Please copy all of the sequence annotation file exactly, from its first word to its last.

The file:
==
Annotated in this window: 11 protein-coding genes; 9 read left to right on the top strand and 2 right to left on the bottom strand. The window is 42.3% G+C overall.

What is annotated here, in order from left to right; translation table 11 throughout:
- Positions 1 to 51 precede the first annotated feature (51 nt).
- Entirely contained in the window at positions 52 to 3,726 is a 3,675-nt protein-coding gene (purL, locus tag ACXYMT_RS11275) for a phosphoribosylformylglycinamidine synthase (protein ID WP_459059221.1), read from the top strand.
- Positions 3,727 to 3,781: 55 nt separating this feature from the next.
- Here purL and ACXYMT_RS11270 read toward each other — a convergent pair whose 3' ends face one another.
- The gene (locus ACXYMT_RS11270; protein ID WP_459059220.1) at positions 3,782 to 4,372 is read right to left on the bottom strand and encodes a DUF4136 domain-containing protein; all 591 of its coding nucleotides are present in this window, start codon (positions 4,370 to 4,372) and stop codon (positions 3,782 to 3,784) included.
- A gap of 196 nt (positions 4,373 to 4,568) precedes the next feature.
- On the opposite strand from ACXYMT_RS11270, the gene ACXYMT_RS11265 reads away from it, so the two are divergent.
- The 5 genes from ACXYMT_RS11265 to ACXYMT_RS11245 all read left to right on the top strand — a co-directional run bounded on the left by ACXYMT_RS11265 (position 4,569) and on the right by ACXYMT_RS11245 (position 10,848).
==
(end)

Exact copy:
Annotated in this window: 11 protein-coding genes; 9 read left to right on the top strand and 2 right to left on the bottom strand. The window is 42.3% G+C overall.

What is annotated here, in order from left to right; translation table 11 throughout:
- Positions 1 to 51 precede the first annotated feature (51 nt).
- Entirely contained in the window at positions 52 to 3,726 is a 3,675-nt protein-coding gene (purL, locus tag ACXYMT_RS11275) for a phosphoribosylformylglycinamidine synthase (protein ID WP_459059221.1), read from the top strand.
- Positions 3,727 to 3,781: 55 nt separating this feature from the next.
- Here purL and ACXYMT_RS11270 read toward each other — a convergent pair whose 3' ends face one another.
- The gene (locus ACXYMT_RS11270; protein ID WP_459059220.1) at positions 3,782 to 4,372 is read right to left on the bottom strand and encodes a DUF4136 domain-containing protein; all 591 of its coding nucleotides are present in this window, start codon (positions 4,370 to 4,372) and stop codon (positions 3,782 to 3,784) included.
- A gap of 196 nt (positions 4,373 to 4,568) precedes the next feature.
- On the opposite strand from ACXYMT_RS11270, the gene ACXYMT_RS11265 reads away from it, so the two are divergent.
- The 5 genes from ACXYMT_RS11265 to ACXYMT_RS11245 all read left to right on the top strand — a co-directional run bounded on the left by ACXYMT_RS11265 (position 4,569) and on the right by ACXYMT_RS11245 (position 10,848).